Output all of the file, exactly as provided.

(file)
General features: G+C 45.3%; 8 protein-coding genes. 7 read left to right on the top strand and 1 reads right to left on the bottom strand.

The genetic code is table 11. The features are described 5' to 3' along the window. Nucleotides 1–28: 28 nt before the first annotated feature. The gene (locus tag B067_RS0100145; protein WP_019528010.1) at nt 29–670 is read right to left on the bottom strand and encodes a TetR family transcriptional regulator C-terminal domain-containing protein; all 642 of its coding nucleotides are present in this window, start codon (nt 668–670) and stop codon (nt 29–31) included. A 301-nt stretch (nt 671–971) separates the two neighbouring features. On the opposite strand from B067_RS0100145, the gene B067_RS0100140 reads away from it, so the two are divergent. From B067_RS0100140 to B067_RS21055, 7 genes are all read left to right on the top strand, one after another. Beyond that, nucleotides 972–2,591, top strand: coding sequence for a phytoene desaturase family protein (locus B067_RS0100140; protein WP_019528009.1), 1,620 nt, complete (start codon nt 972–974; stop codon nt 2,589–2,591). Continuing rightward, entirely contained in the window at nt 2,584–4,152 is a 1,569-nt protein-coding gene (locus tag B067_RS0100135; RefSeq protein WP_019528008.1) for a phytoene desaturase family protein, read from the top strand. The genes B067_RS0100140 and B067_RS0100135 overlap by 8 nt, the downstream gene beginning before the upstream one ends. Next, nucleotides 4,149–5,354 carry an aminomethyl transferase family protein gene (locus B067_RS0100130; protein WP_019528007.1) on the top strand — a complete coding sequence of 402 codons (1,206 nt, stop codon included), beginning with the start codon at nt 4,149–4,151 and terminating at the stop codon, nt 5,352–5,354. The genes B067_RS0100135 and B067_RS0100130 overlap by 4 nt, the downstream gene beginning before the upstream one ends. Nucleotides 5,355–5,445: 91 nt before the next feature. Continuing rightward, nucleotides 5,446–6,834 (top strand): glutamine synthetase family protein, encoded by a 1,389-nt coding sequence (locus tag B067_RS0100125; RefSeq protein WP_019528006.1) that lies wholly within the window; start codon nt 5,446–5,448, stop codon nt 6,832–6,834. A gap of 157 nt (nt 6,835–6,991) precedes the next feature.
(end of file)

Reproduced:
General features: G+C 45.3%; 8 protein-coding genes. 7 read left to right on the top strand and 1 reads right to left on the bottom strand.

The genetic code is table 11. The features are described 5' to 3' along the window. Nucleotides 1–28: 28 nt before the first annotated feature. The gene (locus tag B067_RS0100145; protein WP_019528010.1) at nt 29–670 is read right to left on the bottom strand and encodes a TetR family transcriptional regulator C-terminal domain-containing protein; all 642 of its coding nucleotides are present in this window, start codon (nt 668–670) and stop codon (nt 29–31) included. A 301-nt stretch (nt 671–971) separates the two neighbouring features. On the opposite strand from B067_RS0100145, the gene B067_RS0100140 reads away from it, so the two are divergent. From B067_RS0100140 to B067_RS21055, 7 genes are all read left to right on the top strand, one after another. Beyond that, nucleotides 972–2,591, top strand: coding sequence for a phytoene desaturase family protein (locus B067_RS0100140; protein WP_019528009.1), 1,620 nt, complete (start codon nt 972–974; stop codon nt 2,589–2,591). Continuing rightward, entirely contained in the window at nt 2,584–4,152 is a 1,569-nt protein-coding gene (locus tag B067_RS0100135; RefSeq protein WP_019528008.1) for a phytoene desaturase family protein, read from the top strand. The genes B067_RS0100140 and B067_RS0100135 overlap by 8 nt, the downstream gene beginning before the upstream one ends. Next, nucleotides 4,149–5,354 carry an aminomethyl transferase family protein gene (locus B067_RS0100130; protein WP_019528007.1) on the top strand — a complete coding sequence of 402 codons (1,206 nt, stop codon included), beginning with the start codon at nt 4,149–4,151 and terminating at the stop codon, nt 5,352–5,354. The genes B067_RS0100135 and B067_RS0100130 overlap by 4 nt, the downstream gene beginning before the upstream one ends. Nucleotides 5,355–5,445: 91 nt before the next feature. Continuing rightward, nucleotides 5,446–6,834 (top strand): glutamine synthetase family protein, encoded by a 1,389-nt coding sequence (locus tag B067_RS0100125; RefSeq protein WP_019528006.1) that lies wholly within the window; start codon nt 5,446–5,448, stop codon nt 6,832–6,834. A gap of 157 nt (nt 6,835–6,991) precedes the next feature.